Elliott Doxtater-Wynn strummed a custom-made guitar during the opening weekend of the Thunder Bay Art Gallery’s Celebrating the Creators exhibition.
“Ironically, half of our customers so far don’t even play the guitar,” said Lisa Hanson, who creates images on her husband Erick’s custom-made guitars and is one of 53 Aboriginal artists and craftspeople featured in the April 3-May 23 exhibition.
“They are drawn to the artwork that is often customized for the individuals. When we do custom work and our clients give us artistic free rein to do what we wish, we end up coming up with symbols that are meaningful to them as an individual and often speak to their destiny and calling in life – and that is what resonates with them.”
Doxtater-Wynn and the Hansons took part in the Celebrating the Creators Arts and Crafts Sale April 10 after celebrating with hundreds of community members and many of the artists and craftspeople during the previous evening’s opening reception.
CBC Radio One Thunder Bay’s Adrienne Fox and Wawatay Native Communication Society’s Brent Wesley screened their portrait series I am Indigenous during the opening reception, which was attended by about 400 people.
“We’re trying to break stereotypes one image at a time,” Fox said. “So what we’re doing is photographing individual Aboriginal people from northwestern Ontario who are doing something diverse, something different, something that is beyond the regular stereotypes that we all know, whether it is being the Pocohontas type or the drunk Indian on some street in mainstream Canada.”
Fox, who has been working with Wesley on the portrait series over the past year and a half, is looking into pursuing grant money to travel up north and photograph people in remote fly-in communities.
“So that way you’ve got a really good cross-section of Aboriginal people,” Fox said. “If people know someone they really admire – it doesn’t have to necessarily be what we have in this project, we have an array of people – by all means give us an e-mail.”
The Celebrating the Creators exhibition is a snapshot of the art production of Aboriginal artists over the past year and the culmination of a year-long project lead by Jean Marshall, arts outreach liaison at the Thunder Bay Art Gallery, which involved travel to four remote fly-in communities and five highway-access communities.
Lakehead University art student Candace Twance had an acrylic on canvas piece in the exhibition called Surrender, which speaks about her struggles with anxiety.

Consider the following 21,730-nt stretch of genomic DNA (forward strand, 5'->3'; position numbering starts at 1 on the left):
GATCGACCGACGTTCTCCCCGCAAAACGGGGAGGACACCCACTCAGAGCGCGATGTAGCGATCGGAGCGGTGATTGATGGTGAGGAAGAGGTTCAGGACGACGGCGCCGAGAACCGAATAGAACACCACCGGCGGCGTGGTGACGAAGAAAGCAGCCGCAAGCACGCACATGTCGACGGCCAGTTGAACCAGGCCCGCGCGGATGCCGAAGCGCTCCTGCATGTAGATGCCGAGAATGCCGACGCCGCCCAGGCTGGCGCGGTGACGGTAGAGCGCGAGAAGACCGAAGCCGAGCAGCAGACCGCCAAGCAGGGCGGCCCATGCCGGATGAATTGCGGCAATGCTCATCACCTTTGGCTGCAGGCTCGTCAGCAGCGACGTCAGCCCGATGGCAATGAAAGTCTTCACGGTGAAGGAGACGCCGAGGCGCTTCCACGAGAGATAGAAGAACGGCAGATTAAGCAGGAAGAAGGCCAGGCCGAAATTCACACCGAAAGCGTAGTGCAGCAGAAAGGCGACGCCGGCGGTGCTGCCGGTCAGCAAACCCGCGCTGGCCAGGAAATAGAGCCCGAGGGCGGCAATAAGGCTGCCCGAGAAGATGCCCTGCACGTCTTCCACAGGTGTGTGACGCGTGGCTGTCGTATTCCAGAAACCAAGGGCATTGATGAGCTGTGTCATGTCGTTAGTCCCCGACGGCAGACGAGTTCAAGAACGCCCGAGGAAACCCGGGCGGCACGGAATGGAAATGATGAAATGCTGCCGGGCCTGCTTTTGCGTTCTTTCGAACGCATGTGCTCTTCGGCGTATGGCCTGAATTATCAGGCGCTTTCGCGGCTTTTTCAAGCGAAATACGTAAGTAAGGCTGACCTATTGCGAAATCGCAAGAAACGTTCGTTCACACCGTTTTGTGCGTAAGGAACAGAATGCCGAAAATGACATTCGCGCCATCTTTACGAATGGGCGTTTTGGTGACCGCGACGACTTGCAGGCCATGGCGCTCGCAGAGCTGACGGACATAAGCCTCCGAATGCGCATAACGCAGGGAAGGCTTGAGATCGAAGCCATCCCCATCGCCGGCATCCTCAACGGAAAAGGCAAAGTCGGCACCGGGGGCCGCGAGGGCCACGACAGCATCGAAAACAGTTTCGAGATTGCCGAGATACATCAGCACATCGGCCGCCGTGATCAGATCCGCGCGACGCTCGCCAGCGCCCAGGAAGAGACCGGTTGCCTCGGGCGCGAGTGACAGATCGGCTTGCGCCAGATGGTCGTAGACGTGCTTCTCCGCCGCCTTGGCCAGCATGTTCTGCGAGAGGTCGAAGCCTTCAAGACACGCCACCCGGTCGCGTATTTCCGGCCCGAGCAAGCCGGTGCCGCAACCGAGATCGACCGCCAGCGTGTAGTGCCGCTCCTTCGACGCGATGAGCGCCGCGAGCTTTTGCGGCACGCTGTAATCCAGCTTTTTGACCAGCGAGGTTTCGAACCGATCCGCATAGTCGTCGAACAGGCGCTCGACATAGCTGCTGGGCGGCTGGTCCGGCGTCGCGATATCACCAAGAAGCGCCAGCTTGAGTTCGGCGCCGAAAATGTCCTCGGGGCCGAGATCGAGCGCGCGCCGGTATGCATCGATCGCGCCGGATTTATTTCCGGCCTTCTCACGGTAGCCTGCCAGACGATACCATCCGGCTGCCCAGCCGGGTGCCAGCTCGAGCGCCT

“It’s kind of like an overbearing figure which came to represent what I was struggling with in my life at that time,” Twance said. “I think you just have to accept your life the way it is and work with what you have.”
Twance, who has had her work in the Thunder Bay Art Gallery before as part of the annual Lakehead University student exhibitions, enjoyed seeing her work in an exhibition with non-students.
“I think it’s really cool because when I was a little girl my parents brought me here and we always looked at art but I never thought my art would be here,” Twance said.
Artwork being showcased ‘overwhelming’ to viewer
Musician-actor Ira Johnson had three acrylic on paper pieces in the exhibition.
“Two of them are about the vision quests we go on to clear our minds and to get on a clear path,” Johnson said. “The idea of the starry sky and the night sky and the mountain tops, those are very harsh elements. When you look at them you don’t know what it is, but when you go on a vision quest and you clear your mind you actually see the harshness of those elements.”
Ahnisnabae Art Gallery owner Louise Thomas was overwhelmed with the work being created by Anishinabe artists.
“This is up my alley,” Thomas said. “It’s amazing to see this many artists together in one place. I’m just overwhelmed to see such wonderful work, to see what our artists are painting. It’s good to see what they see.”
Thomas admired the scale-sized canoe created by Gelineau Fisher.
“He got all the material right from the birchbark taking it off from the tree when it was the right time of year, which is June,” Thomas said. “He got the roots to put this together and soaked them.”
Metis artist Christi Belcourt also spoke about her exhibition, Identity, Land & Spirit, which runs from March 26-May 9 at the Thunder Bay Art Gallery, during the opening reception.
The work of four Aboriginal artists, Jane Ash Poitras, Rick Rivet, Joane Cardinal Schubert and George Littlechild, from the Thunder Bay Art Gallery’s permanent collection are also being featured in the Thunder Bay Art Gallery, as is the first juried Aboriginal art show from the region, WAABANDA-IWEWIN, which was originally staged in 1984 at the Thunder Bay National Exhibition Centre and Centre for Indian Art (Thunder Bay Art Gallery).
I feel a greater sense of hope and optimism these days for the future when I talk to many of our young First Nation people. There are still many hurdles and...